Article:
Throughout 1917 and 1918, Sinn Féin and the Irish Parliamentary Party fought a bitter and rather inconclusive electoral battle; each won some by-elections and lost others. The scales were finally tipped Sinn Féin's way when the government, which ironically had received vast number of soldiers from Ireland, tried to impose conscription on the island. An infuriated public turned against Britain over the Conscription Crisis. Even the Irish Parliamentary Party was forced to withdraw its MPs from the British Parliament in Westminster.
In the December 1918 general election, Sinn Féin won the vast majority of seats, many of which were uncontested. Sinn Féin's new MPs refused to travel to Westminster and sit in the British House of Commons. Instead they assembled as 'TDs' in the Mansion House in Dublin and established Dáil Éireann (a revolutionary Irish parliament). They proclaimed an Irish Republic and attempted to establish a system of government.
War of Independence (1919-1921)
Main article: Irish War of Independence
For several years, from 1919 to 1921, the Irish Republican Army (IRA), notionally the army of the Irish Republic, engaged in guerrilla warfare against the British army and a paramilitary unit known as the Black and Tans. Both sides engaged in brutal acts; the Black and Tans deliberately burned entire towns and tortured civilians. The IRA carried out ethnic cleansing of Protestant communities in the Munster region, as well as burning historic homes. This clash, for which it appears one third sided with the IRA, one quarter with the British while the vast majority kept their heads down and avoided involvement, came to be known as the 'War of Independence' or the 'Anglo-Irish War'.
The Fourth Home Rule Act, known as the Government of Ireland Act, 1920, attempted to partition Ireland into two semi-autonomous states: Northern Ireland and Southern Ireland, with what was hoped to an embryonic all-Ireland parliament, a Council of Ireland, joining them. Northern Ireland did come into being. The institutions of Southern Ireland, however, were boycotted by nationalists and so never became fully functional. Eventually a cease-fire was called and negotiations between delegations of the Irish and British sides produced the Anglo-Irish Treaty. Under the treaty Southern Ireland was to be given a form of dominion status far in excess of what Parnell and the Irish Parliamentary Party had sought, modelled on the Dominion of Canada.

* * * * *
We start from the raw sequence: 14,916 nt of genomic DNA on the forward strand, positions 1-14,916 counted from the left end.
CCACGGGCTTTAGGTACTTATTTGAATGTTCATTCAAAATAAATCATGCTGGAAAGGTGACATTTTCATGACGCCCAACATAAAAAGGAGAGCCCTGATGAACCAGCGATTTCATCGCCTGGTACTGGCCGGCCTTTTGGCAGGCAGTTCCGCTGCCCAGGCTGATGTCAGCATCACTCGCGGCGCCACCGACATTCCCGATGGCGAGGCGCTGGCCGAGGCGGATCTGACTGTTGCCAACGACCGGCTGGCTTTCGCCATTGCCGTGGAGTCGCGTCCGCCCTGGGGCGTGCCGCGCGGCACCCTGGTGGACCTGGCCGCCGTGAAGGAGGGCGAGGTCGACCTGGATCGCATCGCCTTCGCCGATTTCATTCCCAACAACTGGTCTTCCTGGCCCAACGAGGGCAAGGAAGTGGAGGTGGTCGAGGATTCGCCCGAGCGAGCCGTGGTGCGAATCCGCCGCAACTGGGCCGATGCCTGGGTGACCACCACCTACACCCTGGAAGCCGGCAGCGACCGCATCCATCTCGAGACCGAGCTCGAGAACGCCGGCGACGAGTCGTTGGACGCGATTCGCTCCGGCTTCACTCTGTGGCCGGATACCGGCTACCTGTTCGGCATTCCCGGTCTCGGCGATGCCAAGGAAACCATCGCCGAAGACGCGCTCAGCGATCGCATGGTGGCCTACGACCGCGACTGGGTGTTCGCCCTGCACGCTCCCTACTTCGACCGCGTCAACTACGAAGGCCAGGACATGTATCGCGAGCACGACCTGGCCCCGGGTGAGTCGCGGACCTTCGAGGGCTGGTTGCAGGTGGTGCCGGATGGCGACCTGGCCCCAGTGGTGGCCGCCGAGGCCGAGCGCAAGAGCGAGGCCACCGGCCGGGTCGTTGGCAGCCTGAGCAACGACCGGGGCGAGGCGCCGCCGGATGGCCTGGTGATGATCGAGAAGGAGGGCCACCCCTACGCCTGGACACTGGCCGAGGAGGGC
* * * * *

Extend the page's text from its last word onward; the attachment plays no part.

Northern Ireland was given the right to opt out of the new state, which was to be called the Irish Free State and a Boundary Commission was to be established to work out the final details of the border. Northern Ireland comprised the six traditional counties of north-east Ulster, while the remaining twenty-six formed the Free State.
Civil War (1922-1923)
Main article: Irish Civil War
The Dáil narrowly passed the Anglo-Irish Treaty in December 1921. Under the leadership of Michael Collins and W.T. Cosgrave it set about establishing the Irish Free State, a national, fully re-organised army to replace the haphazard paramilitary IRA and a new police force, the Civil Guard (quickly renamed as the Garda Síochána) which replaced one of Ireland's two police forces, the Royal Irish Constabulary. The second, the Dublin Metropolitan Police merged some years later with the garda.
However a minority led by Eamon de Valera opposed the treaty, on the grounds that did not create a fully independent state, or a republic, that it imposed the controversial Oath of Allegiance and Fidelity on Irish parliamentarians and that it provided for the partition of the island. De Valera led his supporters out of the Dáil and a bloody civil war, between pro and anti-treaty sides, followed, only coming to an end in 1923. The civil war cost more lives than the Anglo-Irish War that preceded it and left divisions that are still felt in Irish politics today.
Population changes (1801-1921)
(Figures are from Tacitus.nu (http://www.tacitus.nu/historical-atlas/population/british.htm))